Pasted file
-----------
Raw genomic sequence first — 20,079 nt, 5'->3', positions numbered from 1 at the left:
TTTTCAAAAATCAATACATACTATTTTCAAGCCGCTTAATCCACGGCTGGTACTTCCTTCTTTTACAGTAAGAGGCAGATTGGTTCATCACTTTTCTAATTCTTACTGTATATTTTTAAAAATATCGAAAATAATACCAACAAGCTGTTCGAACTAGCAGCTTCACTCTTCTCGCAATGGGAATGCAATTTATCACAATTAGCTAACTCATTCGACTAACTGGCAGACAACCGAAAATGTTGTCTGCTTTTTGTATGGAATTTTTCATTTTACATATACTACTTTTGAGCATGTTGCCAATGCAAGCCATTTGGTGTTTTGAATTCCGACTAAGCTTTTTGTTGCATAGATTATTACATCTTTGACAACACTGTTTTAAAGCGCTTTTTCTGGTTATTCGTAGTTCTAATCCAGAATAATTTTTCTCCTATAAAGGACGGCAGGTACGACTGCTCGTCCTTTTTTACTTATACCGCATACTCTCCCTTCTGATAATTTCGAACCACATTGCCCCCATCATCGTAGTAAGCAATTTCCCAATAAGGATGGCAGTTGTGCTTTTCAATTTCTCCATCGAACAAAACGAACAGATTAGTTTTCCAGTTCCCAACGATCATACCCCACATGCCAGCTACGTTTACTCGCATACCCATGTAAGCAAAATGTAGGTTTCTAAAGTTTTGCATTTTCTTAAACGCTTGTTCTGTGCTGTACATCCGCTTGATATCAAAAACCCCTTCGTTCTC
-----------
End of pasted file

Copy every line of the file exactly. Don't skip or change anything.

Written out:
Raw genomic sequence first — 20,079 nt, 5'->3', positions numbered from 1 at the left:
TTTTCAAAAATCAATACATACTATTTTCAAGCCGCTTAATCCACGGCTGGTACTTCCTTCTTTTACAGTAAGAGGCAGATTGGTTCATCACTTTTCTAATTCTTACTGTATATTTTTAAAAATATCGAAAATAATACCAACAAGCTGTTCGAACTAGCAGCTTCACTCTTCTCGCAATGGGAATGCAATTTATCACAATTAGCTAACTCATTCGACTAACTGGCAGACAACCGAAAATGTTGTCTGCTTTTTGTATGGAATTTTTCATTTTACATATACTACTTTTGAGCATGTTGCCAATGCAAGCCATTTGGTGTTTTGAATTCCGACTAAGCTTTTTGTTGCATAGATTATTACATCTTTGACAACACTGTTTTAAAGCGCTTTTTCTGGTTATTCGTAGTTCTAATCCAGAATAATTTTTCTCCTATAAAGGACGGCAGGTACGACTGCTCGTCCTTTTTTACTTATACCGCATACTCTCCCTTCTGATAATTTCGAACCACATTGCCCCCATCATCGTAGTAAGCAATTTCCCAATAAGGATGGCAGTTGTGCTTTTCAATTTCTCCATCGAACAAAACGAACAGATTAGTTTTCCAGTTCCCAACGATCATACCCCACATGCCAGCTACGTTTACTCGCATACCCATGTAAGCAAAATGTAGGTTTCTAAAGTTTTGCATTTTCTTAAACGCTTGTTCTGTGCTGTACATCCGCTTGATATCAAAAACCCCTTCGTTCTC